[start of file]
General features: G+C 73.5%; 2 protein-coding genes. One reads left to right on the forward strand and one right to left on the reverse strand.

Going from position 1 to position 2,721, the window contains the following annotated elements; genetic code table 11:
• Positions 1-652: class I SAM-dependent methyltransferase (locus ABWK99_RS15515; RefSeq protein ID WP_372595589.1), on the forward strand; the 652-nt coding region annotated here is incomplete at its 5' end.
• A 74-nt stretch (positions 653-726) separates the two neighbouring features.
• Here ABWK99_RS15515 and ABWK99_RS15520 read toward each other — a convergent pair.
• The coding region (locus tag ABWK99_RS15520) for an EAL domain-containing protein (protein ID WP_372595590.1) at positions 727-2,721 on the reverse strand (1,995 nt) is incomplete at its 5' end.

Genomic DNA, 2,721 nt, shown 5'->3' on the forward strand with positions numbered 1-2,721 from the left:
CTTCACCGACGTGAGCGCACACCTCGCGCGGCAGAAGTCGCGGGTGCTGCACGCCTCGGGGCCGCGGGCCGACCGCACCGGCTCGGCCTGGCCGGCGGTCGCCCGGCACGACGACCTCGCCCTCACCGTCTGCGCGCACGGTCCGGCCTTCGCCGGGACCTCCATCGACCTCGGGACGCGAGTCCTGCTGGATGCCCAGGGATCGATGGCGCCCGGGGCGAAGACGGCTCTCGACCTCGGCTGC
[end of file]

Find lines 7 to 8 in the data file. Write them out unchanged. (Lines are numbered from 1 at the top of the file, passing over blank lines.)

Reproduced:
Genomic DNA, 2,721 nt, shown 5'->3' on the forward strand with positions numbered 1-2,721 from the left:
CTTCACCGACGTGAGCGCACACCTCGCGCGGCAGAAGTCGCGGGTGCTGCACGCCTCGGGGCCGCGGGCCGACCGCACCGGCTCGGCCTGGCCGGCGGTCGCCCGGCACGACGACCTCGCCCTCACCGTCTGCGCGCACGGTCCGGCCTTCGCCGGGACCTCCATCGACCTCGGGACGCGAGTCCTGCTGGATGCCCAGGGATCGATGGCGCCCGGGGCGAAGACGGCTCTCGACCTCGGCTGC